15 MAIN REPORT Speed to market of Training Packages At the 3 April 2014 COAG Industry and Skills Council meeting, Ministers agreed on objectives for reform of the VET system, including the need for a national system of streamlined industry defined qualifications that is able to respond flexibly to major national and state priorities and emerging areas of skills need. 13 Industry stakeholders are concerned that the need to improve the Continuous Improvement Process will generate an arbitrary policy response to artificially slow the rate of continuous improvement which will achieve little more than compromise the currency, industry relevance and agility of the national training system to respond to changing. The findings of this analysis prove that without all stakeholders addressing a range of issues within the Continuous Improvement process, there is little to gain and much to lose in such a move. Speed to market is about more than just getting the product endorsed. No matter how quickly a Training Package gets to endorsement, it may still take a further 6-12 months before an RTO is able to access public funding or respond to the changes and deliver the qualifications or units. This is particularly true for RTOs that have only one or two enrolment intakes per year, as is often the case in TAFE. State and territory funding arrangements and regulatory transition activities also lengthen the time between endorsement and new Training Packages hitting the ground (Figure 3). 14 Figure 3 Post-endorsement processes that impact speed to market Training Package endorsement Publication on training.gov.au Production of Implementation Guides/nominal hours State and territory funding decisions Declaration of Apprenticeships/ traineeships RTO transition to new qualifications/ units First intake of students in new qualificaiton/unit 6 to 12 months In 2008 a new Training Package development and endorsement process was put in place to address concerns that Training Packages were too slow to reflect industry changes and not responsive to the nation s skill. In 2010 a review of the process found that the majority of stakeholders viewed it as smoother, more streamlined and less bureaucratic. No stakeholders expressed a view that a return to the older, slower process would be a positive step. 15 Concerns about the rate of change There are however legitimate concerns about the number of changes to Training Packages in recent years. While industry is the primary client and driver of change to their specific Training Package, the introduction of a number of significant VET policy reforms under the previous government led to sweeping changes to all Training Packages in a short space of time. Change will continue to ramp up over the next period as ISCs redraft every Training Package to meet the new Standards for Training Packages introduced by the NSSC in November Exacerbating this are the technical limitations of which serves as the platform to publish Training Packages. As an off-the-shelf system adapted to Training Packages rather than software designed specifically for Training Packages, its functionality is not ideal, although a number of recent enhancements have helped in this regard. staff work with ISCs behind-the-scenes to fix issues as they arise, but there are a number of outstanding concerns that remain around the need for repetitive manual data entry and manual cross referencing, the lag time of the system when used by developers and its capacity to freeze or lock up for extended periods during usage all of which contribute to ISCs frustrations and the potential for error. 13 Communiqué for the COAG Industry and Skills Council Meeting, 3 April NQC, Speed to Market of Training Packages, December 2010, Final Report, p5 15 Ibid. Page 14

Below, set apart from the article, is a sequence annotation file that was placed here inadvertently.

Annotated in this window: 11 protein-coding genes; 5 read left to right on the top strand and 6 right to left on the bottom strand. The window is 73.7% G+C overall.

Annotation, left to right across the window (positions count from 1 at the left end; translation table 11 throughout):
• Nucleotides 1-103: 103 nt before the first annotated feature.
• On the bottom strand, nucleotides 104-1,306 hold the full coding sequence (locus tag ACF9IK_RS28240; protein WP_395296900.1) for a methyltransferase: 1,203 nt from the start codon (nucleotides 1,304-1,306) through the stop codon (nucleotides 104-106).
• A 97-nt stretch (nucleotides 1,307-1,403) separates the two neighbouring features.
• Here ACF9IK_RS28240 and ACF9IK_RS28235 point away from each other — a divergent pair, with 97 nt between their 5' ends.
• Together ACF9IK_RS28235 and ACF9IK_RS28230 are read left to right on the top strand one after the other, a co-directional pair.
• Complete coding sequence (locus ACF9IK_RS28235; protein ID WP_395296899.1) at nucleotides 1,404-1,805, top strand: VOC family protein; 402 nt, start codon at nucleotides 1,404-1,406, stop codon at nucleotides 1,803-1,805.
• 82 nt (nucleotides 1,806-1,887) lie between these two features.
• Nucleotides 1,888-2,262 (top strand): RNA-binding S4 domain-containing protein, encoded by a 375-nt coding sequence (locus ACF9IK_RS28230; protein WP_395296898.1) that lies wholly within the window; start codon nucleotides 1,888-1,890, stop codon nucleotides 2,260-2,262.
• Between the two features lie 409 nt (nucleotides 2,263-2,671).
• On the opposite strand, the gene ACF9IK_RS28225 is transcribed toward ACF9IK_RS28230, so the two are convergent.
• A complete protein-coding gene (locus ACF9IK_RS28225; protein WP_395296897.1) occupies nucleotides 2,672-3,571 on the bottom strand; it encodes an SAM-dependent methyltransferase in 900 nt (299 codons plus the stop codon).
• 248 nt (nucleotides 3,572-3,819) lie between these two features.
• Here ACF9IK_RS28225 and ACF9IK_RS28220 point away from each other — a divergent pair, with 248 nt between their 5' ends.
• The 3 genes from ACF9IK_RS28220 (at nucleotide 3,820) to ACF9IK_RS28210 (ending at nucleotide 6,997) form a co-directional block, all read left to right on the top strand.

16 MAIN REPORT Impacts on RTOs Some stakeholders, particularly RTOs and regulators, are concerned that the number and rate of changes to Training Packages are excessive and impact too greatly on RTOs. The costs to providers in terms of changes to their business operations, updating their delivery and assessment materials, ensuring staff are abreast of the changes, changing their promotional materials websites and handbooks, advising students and (where necessary) transitioning them into new qualifications; as well as the fees charged by ASQA, are real costs and a significant burden on business. 16 Recent consultations with RTOs by COAG s VET Reform Taskforce noted that in some cases Training Packages are not sufficiently responsive and flexible, while in other instances there is change fatigue from the amount of Training Package updates. 17 The relationship between the Training Package Continuous Improvement Process and the regulatory model used by regulators sits at the heart of this tension. Regulatory impacts of change Currently three VET regulators operate in Australia the national regulator the Australian Skills Quality Authority (ASQA), Western Australia Training Accreditation Council (WA TAC) and the Victorian Registration and Qualifications Authority (VRQA). Each regulator has different business rules and fee schedules, however all charge fees based on the requirement to transition to new Training Packages. 84% of RTOs are registered with ASQA (Table 1). When a Training Package transitions from one version to the next a change is signalled in the data link between and the national regulator s registration system ASQAnet. A range of regulatory activities are activated that affect every RTO with the changed units or qualifications on their scope of registration. Where a Training Package is updated through an ISC upgrade the impact on RTOs is lessened as there is no requirement to apply to update their scope and no associated fees. They are however, required to ensure they reflect the change in their internal RTO systems and practice as appropriate, so there is usually administrative work involved checking and updating systems, and possibly updating marketing materials. Table 2 outlines the regulatory and fee impacts of Training Package changes on RTOs registered with ASQA. Where multiple full version changes are made in a short period of time RTOs may be faced with paying multiple fees and making multiple changes to programs to ensure they remain compliant. RTOs who quickly transition to the new Training Package may find they are penalised for doing the right thing, paying much higher fees than RTOs that take longer to transition and skip intermediate versions. ASQA has had to change its business rules and refund fees to accommodate these situations. All of these scenarios highlight a fundamental tension between the fee-for-service regulatory model and a system premised on the concept of continuous improvement of VET qualifications. 16 ACPET, August 2013, More changes to Training Packages, 17 VET reform taskforce, Australian Government Department of Industry, Summary of stakeholder feedback from Canberra workshops February 2014, Page 15